Scott Frank, if known at all, is probably best known for co-writing the screenplay for Steven Spielberg’s 2002 thriller Minority Report. With A Walk Among the Tombstones (***½), Frank turns to directing for only the second time, but he shows a mature knowledge of how to use a camera and how to edit a film. Additionally, he has scripted another solid screenplay for a tense thriller with good pacing, a high level of suspense, and a decent mystery.
Liam Neeson plays Matt Scudder, an ex-cop turned private detective. Even though the trailers revealed the reason for his career change, the only thing that should be mentioned is that in 1991 he was drunk off-duty, and he chased, shot, and killed two armed robbers while injuring a third. Now in 1999, he has been eight years sober and has resigned from the force, occasionally doing favors for people and accepting gifts in return. When Matt’s fellow AA member Peter (Boyd Holbrook) asks Matt to help his brother Kenny, Matt reluctantly agrees to talk to him.
Kenny (Dan Stevens — almost unrecognizable from his portrayal of Matthew in Downton Abbey) is a drug dealer whose wife was kidnapped and murdered by two thugs even though Kenny paid them the ransom. Being a drug dealer, Kenny wishes to avoid contacting the police, so he asks Matt to find the murderers so he can kill them. Matt insists that he cannot help, but when details of Kenny’s wife’s death match those of a gruesome unsolved murder from 1991, Matt worries the killers may strike again. The killers also left Kenny a recording of his wife’s death, which manages to break even Matt’s stern resolve.
As an ex-cop willing to compromise to support himself while battling past demons, Neeson gives a restrained and engaging performance. He finds the balance between gruffness and empathy, as depicted in his interactions with Peter and Kenny. Neeson’s aggressive, no-nonsense exchanges with the killers are reminiscent of some of his other action roles, but he avoids any scenery chewing. His relationship with TJ (Brian “Astro” Bradley from Earth to Echo), a homeless teen he met while doing research at the library, hits the essential notes, and Neeson and Bradley have just enough chemistry to make the mentor/assistant relationship work.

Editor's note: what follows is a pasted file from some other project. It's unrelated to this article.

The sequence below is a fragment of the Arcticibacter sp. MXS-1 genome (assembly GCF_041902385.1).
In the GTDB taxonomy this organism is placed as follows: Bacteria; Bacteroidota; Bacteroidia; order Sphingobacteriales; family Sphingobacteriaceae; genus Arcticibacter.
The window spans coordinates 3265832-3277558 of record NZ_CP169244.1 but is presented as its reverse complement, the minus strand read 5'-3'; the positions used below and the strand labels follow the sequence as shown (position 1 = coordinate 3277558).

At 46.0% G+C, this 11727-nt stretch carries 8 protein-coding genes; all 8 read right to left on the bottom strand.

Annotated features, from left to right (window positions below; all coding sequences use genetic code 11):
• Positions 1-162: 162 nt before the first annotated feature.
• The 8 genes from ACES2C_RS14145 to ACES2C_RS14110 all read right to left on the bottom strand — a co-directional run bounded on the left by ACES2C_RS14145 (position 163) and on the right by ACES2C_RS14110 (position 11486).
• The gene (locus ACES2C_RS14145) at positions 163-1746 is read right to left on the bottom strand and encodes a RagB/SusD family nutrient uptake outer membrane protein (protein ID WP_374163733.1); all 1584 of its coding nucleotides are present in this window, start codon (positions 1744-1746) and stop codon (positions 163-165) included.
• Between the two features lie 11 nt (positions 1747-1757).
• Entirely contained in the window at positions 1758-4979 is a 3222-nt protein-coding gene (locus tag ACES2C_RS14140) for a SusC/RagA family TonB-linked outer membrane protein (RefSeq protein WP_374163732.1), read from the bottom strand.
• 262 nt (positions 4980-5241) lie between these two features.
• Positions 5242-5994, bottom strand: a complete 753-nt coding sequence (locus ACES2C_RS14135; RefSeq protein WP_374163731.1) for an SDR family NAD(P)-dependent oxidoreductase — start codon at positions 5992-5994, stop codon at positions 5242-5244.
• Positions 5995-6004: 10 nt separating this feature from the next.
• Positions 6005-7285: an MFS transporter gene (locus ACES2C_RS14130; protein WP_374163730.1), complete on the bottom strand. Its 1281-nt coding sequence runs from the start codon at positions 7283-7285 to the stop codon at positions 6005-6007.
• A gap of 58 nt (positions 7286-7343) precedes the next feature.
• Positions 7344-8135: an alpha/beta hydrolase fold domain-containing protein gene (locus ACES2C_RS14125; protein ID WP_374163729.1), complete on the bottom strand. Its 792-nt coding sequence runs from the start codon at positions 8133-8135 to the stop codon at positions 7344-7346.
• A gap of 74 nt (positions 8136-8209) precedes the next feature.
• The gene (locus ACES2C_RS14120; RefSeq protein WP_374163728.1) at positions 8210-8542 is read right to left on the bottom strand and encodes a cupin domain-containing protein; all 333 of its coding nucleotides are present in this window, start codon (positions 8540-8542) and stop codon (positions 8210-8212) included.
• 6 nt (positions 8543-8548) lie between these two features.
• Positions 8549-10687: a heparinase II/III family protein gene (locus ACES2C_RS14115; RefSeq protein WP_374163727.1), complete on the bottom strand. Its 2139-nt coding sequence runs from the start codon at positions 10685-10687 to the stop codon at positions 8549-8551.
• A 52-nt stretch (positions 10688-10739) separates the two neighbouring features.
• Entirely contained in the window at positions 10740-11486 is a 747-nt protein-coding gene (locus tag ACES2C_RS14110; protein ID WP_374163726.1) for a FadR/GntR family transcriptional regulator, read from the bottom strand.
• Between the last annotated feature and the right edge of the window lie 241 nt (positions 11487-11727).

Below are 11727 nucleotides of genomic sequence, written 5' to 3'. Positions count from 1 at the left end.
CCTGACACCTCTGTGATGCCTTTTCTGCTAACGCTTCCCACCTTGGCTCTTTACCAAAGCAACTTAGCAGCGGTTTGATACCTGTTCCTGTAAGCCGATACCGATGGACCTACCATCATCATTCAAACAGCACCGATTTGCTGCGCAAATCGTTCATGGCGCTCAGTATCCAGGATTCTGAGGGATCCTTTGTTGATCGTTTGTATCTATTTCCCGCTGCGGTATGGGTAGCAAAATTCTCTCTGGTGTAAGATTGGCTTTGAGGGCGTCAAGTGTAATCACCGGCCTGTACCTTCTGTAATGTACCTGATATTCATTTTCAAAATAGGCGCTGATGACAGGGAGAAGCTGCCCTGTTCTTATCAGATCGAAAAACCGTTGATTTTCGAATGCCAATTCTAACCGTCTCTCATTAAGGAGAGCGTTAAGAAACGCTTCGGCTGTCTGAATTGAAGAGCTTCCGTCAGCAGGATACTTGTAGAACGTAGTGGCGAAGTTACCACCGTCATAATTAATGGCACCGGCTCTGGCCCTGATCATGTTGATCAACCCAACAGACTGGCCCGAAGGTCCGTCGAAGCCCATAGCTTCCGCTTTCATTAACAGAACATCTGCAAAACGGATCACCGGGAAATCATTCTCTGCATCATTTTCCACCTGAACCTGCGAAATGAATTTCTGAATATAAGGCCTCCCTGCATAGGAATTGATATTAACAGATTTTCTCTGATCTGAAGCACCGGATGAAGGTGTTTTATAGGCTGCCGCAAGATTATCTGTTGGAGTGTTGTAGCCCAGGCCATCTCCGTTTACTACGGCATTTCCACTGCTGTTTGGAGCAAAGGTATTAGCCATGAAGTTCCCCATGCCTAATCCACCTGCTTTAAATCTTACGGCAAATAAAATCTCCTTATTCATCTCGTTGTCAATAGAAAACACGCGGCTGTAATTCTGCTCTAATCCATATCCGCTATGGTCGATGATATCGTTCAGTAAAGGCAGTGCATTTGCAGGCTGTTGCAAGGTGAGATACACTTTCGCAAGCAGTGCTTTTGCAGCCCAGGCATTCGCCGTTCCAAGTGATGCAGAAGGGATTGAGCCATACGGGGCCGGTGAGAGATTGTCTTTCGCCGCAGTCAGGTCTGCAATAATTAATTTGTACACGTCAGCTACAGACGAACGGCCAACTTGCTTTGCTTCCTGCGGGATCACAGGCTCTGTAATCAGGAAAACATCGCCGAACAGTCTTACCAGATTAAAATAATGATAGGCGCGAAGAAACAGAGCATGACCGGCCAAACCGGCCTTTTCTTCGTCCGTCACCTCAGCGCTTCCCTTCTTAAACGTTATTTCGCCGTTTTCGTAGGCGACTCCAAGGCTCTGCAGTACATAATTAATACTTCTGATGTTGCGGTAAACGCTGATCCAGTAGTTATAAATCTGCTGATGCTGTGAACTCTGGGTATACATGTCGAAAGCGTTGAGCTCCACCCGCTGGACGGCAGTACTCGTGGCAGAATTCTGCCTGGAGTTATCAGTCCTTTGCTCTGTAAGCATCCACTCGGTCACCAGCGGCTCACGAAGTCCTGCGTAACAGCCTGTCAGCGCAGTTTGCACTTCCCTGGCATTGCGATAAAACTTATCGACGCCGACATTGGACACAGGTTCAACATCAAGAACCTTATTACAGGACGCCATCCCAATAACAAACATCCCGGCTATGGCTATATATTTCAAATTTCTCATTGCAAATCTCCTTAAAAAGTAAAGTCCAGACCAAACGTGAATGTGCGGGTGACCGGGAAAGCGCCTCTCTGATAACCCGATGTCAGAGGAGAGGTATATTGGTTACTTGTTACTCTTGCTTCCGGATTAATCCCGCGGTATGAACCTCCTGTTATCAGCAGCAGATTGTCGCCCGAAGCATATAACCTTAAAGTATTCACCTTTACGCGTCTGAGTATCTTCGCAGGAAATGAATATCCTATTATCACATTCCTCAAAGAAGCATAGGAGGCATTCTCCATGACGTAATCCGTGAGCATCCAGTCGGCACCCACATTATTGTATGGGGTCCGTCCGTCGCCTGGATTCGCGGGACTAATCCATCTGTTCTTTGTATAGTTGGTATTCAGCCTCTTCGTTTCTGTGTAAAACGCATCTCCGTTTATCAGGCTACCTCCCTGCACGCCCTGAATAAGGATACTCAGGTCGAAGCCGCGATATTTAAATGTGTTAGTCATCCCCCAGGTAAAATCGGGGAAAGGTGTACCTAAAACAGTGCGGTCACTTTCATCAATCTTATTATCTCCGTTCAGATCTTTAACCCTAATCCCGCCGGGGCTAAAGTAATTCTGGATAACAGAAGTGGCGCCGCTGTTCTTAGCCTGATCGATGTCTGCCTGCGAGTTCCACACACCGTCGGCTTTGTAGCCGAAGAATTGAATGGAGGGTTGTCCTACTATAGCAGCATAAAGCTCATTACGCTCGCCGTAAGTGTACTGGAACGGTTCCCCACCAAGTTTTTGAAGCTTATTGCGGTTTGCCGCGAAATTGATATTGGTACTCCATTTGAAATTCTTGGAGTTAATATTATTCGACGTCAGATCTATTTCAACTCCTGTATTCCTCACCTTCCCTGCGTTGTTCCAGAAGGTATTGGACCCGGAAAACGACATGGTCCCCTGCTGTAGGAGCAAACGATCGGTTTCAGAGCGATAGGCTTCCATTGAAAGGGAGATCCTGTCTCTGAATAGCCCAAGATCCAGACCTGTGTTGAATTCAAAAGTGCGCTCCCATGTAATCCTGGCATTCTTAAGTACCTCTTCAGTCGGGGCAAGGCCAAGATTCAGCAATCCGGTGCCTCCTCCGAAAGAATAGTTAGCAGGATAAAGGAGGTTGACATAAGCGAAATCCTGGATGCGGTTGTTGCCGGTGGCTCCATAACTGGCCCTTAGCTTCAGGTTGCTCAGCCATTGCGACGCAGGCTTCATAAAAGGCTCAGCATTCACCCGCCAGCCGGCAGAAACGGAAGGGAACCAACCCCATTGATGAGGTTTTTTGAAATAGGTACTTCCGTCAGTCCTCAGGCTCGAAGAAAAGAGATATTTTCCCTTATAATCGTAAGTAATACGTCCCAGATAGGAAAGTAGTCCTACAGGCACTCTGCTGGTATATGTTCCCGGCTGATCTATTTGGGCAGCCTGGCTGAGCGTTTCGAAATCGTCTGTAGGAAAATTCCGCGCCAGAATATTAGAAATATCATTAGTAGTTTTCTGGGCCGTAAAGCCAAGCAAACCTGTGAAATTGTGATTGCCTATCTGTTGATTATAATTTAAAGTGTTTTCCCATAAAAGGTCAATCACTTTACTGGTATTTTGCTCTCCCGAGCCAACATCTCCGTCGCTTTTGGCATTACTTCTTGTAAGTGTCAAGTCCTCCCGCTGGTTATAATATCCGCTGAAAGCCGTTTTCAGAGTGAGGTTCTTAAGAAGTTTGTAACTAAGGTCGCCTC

The greatest strength of A Walk Among the Tombstones is the careful, controlled editing. Scott Frank clearly understands the camera’s power in determining what the viewers see and do not see. He gives them enough information to understand what is happening, but he leaves enough unsaid to maintain the sense of mystery. The prolonged murders are gruesome and horrific to put it mildly, and Frank’s quick cutting before the most disturbing acts of violence makes the scenes even more unsettling.
The screenplay is also strong, maintaining a brisk pace and almost always developing the mystery. Obvious subplots are not left dangling for the audience to guess at, but instead are quickly resolved with a twist. A couple attempts at comic relief are a bit forced, and there is a one scene tangent involving Matt having a run-in with the FBI, but other than that Frank’s script does not deviate from the streamlined mystery.
Not everything works as well as the editing and the screenplay. There is one bizarre use of slow motion which feels like it belongs in a different film. Thankfully that scene is short. A freeze frame sequence towards the end tries to draw a metaphor between Matt’s current desperation and his struggles in alcoholics anonymous. The connection is not set up well enough to be completely believable, and the freeze frames are awkward. The sequence also does not relate to the one thing that does offer Matt some redemption: his relationship with TJ.
A Walk Among the Tombstones is very culturally aware, and it uses that to its benefit. TJ has done enough reading at the library to drop names like Sam Spade and Philip Marlowe. The method of the killers has more than a little in common with Buffalo Bill in The Silence of the Lambs; however, that similarity makes it painfully obvious that A Walk Among the Tombstones has no characters to equal either Clarice or Lecter in that 1991 masterpiece. Nonetheless, a search for Buffalo Bill-esque killers still makes a compelling mystery, even with a hard-boiled private eye.
Despite my enjoyment of A Walk Among the Tombstones, I cannot recommend it as highly as I would like. While Frank certainly understands the power of restraint and suggestion, some of the scenes, even in the brief amounts shown, are so intense that I would not hold disliking the film against anyone. There were quite a few gasps of horror followed by squirming at my screening. On the other hand, if one can view the violence in the context of a dark tragic mystery, A Walk Among the Tombstones functions both as a competent thriller and as an intriguing character study.
Evan Cogswell blogs about film at Catholic Cinephile.